VC FilmFest - the Los Angeles Asian Pacific Film & Video Festival Turns Sweet 16

LA Premieres and World Premieres of Over 90 Films and Video Works and The

25th Anniversary of a Landmark Film Will Celebrate Over 30 Years of Asian

American Media



Apr 18, 2001, 01:00 ET from Los Angeles Asian Pacific Film & Video Festival

    LOS ANGELES, April 18 /PRNewswire/ -- Mark your calendars for VC FilmFest
 2001:  The Visual Communications Los Angeles Asian Pacific Film & Video
 Festival, set for May 17-24, 2001.  Now in its 16th year, the Festival will
 unreel over 90 films and videos will at the Directors Guild of America, The
 Village at Ed Gould Plaza, and the Japan America Theatre.
     Bookending the Festival is the Los Angeles Opening Night Premiere of
 "Green Dragon" by Timothy Linh Bui (co-producer and co-screenwriter of the
 multi-award-winning "Three Seasons") on Thursday, May 17 at the Directors
 Guild of America; and a special rare showing of John Korty's 1976 telefilm
 "Farewell to Manzanar" on Thursday, May 24 at the Japan America Theatre.
     Starring Forest Whitaker, Patrick Swayze, Don Duong, and Hiep Thi Le,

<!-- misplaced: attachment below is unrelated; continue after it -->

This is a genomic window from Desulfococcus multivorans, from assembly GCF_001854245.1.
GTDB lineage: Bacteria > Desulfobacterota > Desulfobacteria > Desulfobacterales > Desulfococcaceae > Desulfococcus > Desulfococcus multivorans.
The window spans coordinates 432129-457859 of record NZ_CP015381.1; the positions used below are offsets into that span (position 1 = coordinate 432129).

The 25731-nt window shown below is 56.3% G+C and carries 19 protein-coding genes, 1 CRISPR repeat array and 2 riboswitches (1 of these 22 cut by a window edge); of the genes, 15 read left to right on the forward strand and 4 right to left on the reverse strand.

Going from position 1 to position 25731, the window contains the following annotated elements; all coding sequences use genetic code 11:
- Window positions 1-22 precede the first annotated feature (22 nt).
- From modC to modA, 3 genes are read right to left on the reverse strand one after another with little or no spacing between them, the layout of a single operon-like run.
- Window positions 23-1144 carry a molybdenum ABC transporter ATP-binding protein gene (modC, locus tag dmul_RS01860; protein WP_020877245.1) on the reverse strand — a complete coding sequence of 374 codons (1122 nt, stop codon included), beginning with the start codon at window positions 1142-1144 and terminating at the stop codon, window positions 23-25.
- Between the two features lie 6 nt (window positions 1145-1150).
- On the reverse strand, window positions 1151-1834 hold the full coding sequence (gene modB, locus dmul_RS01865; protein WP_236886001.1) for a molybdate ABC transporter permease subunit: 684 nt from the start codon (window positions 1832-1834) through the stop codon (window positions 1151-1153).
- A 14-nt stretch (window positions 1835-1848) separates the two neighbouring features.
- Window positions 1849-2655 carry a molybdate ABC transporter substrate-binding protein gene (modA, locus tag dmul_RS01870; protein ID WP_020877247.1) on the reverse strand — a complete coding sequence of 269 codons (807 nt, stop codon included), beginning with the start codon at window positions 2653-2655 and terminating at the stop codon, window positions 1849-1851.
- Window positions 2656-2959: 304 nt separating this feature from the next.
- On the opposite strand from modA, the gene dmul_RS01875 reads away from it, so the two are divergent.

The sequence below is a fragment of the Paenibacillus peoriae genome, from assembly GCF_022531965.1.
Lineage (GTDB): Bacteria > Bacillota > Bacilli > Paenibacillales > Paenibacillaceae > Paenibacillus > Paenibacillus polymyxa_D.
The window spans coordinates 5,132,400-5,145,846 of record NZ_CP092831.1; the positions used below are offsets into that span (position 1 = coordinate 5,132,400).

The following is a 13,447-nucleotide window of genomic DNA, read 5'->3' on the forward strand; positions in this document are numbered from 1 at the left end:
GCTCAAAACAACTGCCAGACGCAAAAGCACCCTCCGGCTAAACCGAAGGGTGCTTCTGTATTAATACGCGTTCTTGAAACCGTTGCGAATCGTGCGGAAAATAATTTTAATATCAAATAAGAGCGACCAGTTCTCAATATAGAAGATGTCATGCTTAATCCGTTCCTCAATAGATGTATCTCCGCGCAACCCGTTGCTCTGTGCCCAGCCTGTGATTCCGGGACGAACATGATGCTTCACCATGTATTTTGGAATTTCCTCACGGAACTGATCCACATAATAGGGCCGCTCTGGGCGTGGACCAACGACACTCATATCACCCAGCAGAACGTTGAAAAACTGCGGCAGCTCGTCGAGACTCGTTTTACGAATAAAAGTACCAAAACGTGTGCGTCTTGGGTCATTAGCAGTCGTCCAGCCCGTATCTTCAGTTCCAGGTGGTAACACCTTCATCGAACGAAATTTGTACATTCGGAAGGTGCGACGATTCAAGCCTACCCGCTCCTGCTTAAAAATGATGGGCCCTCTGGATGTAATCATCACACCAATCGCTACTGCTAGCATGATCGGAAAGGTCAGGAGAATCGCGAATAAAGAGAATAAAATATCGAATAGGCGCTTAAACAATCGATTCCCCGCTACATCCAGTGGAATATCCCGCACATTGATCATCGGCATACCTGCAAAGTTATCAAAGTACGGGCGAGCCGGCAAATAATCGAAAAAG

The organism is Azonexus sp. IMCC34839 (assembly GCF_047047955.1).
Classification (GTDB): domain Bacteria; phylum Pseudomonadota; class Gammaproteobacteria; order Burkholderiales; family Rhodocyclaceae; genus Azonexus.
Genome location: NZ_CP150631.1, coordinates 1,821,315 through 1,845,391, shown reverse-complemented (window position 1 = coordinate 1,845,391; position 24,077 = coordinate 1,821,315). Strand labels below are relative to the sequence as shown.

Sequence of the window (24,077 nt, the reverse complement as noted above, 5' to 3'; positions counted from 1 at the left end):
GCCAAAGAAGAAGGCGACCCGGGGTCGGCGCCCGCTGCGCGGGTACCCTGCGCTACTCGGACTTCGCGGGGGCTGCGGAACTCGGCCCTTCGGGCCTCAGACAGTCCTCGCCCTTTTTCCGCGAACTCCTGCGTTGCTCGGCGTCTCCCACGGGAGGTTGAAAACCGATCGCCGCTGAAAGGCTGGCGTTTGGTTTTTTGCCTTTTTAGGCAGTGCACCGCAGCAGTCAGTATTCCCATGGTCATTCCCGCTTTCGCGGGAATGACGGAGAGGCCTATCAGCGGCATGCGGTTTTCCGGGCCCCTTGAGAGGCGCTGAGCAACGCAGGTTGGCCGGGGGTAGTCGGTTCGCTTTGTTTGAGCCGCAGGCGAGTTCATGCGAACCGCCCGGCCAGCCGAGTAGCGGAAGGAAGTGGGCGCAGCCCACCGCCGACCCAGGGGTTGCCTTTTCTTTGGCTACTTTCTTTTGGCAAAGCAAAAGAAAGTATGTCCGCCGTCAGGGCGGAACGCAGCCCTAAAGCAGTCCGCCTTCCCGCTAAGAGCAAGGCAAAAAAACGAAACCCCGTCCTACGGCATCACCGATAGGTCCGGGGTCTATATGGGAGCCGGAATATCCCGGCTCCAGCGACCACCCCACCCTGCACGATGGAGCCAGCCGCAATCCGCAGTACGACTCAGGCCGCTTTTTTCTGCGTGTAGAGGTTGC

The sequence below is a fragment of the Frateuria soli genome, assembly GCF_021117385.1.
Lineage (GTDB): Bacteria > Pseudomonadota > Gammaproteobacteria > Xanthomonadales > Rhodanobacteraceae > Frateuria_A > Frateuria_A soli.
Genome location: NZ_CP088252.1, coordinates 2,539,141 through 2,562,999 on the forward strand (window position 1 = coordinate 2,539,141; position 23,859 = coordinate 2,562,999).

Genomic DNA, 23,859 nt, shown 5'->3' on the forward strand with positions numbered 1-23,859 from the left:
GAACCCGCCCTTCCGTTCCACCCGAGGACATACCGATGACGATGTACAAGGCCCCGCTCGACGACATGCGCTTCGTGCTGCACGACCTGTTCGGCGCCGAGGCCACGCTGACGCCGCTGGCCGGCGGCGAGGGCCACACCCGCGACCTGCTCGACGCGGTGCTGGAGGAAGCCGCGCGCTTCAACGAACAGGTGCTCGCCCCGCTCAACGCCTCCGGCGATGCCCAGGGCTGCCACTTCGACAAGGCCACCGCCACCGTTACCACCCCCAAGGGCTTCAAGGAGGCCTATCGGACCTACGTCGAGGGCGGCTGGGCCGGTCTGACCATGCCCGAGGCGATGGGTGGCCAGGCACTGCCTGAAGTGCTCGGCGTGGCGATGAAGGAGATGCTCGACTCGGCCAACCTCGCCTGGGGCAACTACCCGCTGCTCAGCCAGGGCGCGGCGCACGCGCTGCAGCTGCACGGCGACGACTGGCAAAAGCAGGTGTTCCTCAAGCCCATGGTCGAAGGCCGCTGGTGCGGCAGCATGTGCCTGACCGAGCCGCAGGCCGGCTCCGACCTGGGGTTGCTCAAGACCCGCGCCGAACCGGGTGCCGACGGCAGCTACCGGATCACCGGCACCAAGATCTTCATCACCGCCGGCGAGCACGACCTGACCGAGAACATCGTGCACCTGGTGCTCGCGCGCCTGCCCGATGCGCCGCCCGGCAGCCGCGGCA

"Green Dragon" (an official selection of the 2001 Sundance Film Festival) is a
 moving, multi-part story of the first wave of Vietnamese refugees housed in
 camps across the southwestern deserts of the United States in 1975. And
 "Farewell to Manzanar," based on the book by Jeanne Wakatsuki Houston and
 James Houston, is perhaps the first feature-length film to tell the story of
 the WWII internment of Japanese Americans from a unique firsthand perspective.
     "This year's VC FilmFest is representative of the coming of age for many
 of our under represented Asian American communities" said Festival Co-Director
 David Magdael.  "A majority of our festival films reflect the changing face of
 Asian America, as well as a growing cosmopolitan profile of Asian communities